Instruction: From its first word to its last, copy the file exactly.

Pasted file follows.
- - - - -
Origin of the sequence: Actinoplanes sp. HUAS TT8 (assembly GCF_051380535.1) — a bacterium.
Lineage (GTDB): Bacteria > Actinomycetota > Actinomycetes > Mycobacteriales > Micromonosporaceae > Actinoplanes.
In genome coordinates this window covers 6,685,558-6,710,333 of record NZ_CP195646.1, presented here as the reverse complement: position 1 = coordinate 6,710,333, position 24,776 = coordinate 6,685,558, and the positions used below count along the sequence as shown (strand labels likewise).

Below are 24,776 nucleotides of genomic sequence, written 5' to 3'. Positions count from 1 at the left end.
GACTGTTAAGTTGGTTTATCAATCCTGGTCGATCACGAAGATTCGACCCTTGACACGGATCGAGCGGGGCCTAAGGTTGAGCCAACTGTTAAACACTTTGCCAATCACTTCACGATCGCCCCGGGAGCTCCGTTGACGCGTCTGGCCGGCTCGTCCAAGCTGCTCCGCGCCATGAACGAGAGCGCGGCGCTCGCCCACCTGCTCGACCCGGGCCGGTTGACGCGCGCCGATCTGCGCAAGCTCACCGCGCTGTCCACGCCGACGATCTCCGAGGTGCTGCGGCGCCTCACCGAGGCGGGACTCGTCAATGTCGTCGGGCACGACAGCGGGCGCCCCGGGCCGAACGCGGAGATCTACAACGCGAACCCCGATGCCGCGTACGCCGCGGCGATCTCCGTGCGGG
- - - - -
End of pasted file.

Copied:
Origin of the sequence: Actinoplanes sp. HUAS TT8 (assembly GCF_051380535.1) — a bacterium.
Lineage (GTDB): Bacteria > Actinomycetota > Actinomycetes > Mycobacteriales > Micromonosporaceae > Actinoplanes.
In genome coordinates this window covers 6,685,558-6,710,333 of record NZ_CP195646.1, presented here as the reverse complement: position 1 = coordinate 6,710,333, position 24,776 = coordinate 6,685,558, and the positions used below count along the sequence as shown (strand labels likewise).

Below are 24,776 nucleotides of genomic sequence, written 5' to 3'. Positions count from 1 at the left end.
GACTGTTAAGTTGGTTTATCAATCCTGGTCGATCACGAAGATTCGACCCTTGACACGGATCGAGCGGGGCCTAAGGTTGAGCCAACTGTTAAACACTTTGCCAATCACTTCACGATCGCCCCGGGAGCTCCGTTGACGCGTCTGGCCGGCTCGTCCAAGCTGCTCCGCGCCATGAACGAGAGCGCGGCGCTCGCCCACCTGCTCGACCCGGGCCGGTTGACGCGCGCCGATCTGCGCAAGCTCACCGCGCTGTCCACGCCGACGATCTCCGAGGTGCTGCGGCGCCTCACCGAGGCGGGACTCGTCAATGTCGTCGGGCACGACAGCGGGCGCCCCGGGCCGAACGCGGAGATCTACAACGCGAACCCCGATGCCGCGTACGCCGCGGCGATCTCCGTGCGGG